Mexico City’s government recently announced that they have reached a deal with the country’s three leading operators – AT&T Mexico, Telcel and Movistar – to give customers zero-rated access to the city’s app: CDMX. As a result, residents and tourists alike will be able to request municipal services and register complaints without using up their mobile data allowances.
The app features a total of 21 sections, each offering a different service. These include the ability to order taxis, remotely block smartphones in case of theft or loss, and file “Digital Complaints.” Customers need to be physically located in Mexico City to use the app. Maps are not included in the data-free offer.
While zero-rated applications have become commonplace in the mobile industry (particularly in Latin America), the participation of all of Mexico’s MNOs makes this initiative stand out. Additionally, the reach of the CDMX app extends far beyond the social media sites and other apps which are typically offered zero-rated by operators. It offers access to real-world support for a wide range of municipal needs for residents and visitors.
The government of Mexico City has long been a leader in digital accessibility. In November of 2021, the city captured the world record for most free Wi-Fi hotspots, at 21,500. It is easy to imagine that the CDMX app builds upon this track record and is appreciated both by locals (who will have better access to municipal functions) and visitors (who will be able to call cabs without having to worry about securing a local SIM).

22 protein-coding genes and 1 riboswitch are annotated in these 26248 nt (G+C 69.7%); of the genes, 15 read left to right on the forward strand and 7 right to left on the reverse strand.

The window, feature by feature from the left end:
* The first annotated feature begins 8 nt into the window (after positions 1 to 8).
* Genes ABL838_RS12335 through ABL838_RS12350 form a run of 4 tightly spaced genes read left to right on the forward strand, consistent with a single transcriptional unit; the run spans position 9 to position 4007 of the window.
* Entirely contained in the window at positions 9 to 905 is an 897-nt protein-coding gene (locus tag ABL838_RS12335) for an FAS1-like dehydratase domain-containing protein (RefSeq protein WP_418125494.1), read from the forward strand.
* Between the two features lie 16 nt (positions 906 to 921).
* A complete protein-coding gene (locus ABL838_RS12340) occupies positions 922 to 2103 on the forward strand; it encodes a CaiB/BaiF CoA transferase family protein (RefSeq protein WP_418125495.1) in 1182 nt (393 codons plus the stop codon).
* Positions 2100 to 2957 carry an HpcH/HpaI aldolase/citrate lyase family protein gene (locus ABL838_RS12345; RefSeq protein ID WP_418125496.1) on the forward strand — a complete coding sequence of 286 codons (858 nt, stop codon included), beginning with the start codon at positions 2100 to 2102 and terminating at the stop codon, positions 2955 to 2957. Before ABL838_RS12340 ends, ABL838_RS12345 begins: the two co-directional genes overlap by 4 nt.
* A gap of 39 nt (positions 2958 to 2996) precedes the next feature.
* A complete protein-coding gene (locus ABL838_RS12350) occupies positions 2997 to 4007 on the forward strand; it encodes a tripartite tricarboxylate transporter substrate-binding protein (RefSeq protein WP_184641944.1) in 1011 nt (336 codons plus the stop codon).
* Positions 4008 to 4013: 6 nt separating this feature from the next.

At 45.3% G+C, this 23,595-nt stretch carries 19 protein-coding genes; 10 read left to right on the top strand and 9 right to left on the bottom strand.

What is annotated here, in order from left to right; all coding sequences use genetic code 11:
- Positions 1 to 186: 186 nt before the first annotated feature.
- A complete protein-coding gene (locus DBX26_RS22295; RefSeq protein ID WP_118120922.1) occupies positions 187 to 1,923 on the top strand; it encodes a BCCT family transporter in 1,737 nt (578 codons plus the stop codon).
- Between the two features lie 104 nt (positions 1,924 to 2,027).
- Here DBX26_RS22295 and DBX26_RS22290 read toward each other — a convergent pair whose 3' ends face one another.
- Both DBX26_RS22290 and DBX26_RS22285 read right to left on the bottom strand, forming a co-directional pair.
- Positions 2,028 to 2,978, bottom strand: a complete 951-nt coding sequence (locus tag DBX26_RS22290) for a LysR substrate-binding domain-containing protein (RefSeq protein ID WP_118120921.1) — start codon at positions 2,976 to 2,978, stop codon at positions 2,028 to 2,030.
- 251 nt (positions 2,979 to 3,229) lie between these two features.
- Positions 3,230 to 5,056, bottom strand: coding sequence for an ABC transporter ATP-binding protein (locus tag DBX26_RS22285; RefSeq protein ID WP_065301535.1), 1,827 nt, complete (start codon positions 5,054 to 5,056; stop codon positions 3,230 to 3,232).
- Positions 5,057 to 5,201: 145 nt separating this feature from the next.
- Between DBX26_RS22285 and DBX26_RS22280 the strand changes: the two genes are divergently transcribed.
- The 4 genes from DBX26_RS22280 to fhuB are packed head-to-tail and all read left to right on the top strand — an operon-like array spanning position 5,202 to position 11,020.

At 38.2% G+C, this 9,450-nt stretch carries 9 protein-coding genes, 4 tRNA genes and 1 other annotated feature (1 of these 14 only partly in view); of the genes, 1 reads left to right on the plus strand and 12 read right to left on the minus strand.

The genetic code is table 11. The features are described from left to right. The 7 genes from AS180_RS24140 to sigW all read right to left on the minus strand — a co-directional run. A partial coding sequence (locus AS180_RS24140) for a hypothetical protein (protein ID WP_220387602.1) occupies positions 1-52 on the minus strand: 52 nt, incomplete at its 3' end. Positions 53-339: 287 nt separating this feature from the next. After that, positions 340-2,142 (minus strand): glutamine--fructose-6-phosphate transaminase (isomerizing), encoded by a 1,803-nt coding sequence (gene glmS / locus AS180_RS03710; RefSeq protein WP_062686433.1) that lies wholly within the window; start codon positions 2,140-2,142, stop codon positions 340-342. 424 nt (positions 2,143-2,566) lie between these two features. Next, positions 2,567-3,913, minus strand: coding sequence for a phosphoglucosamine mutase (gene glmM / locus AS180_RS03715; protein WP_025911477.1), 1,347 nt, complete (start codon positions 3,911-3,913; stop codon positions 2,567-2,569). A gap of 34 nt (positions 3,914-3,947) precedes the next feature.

While this new announcement has been heralded as an example of private-public partnership and an innovative use of mobile technology to address real-world problems, it is important to acknowledge that there are real risks to this type of initiative. MNOs have invested billions of dollars developing and maintaining their networks. If consumers are unable to differentiate between networks (as may occur in this instance since free access is provided by all the major operators’ networks), then it reduces the incentive for these carriers to continue to make these investments. Relatedly, more services being offered free reduces consumers’ willingness to spend on their own mobile service. In a worse case scenario, these initiatives can create a vicious cycle which would ultimately starve the system of investment.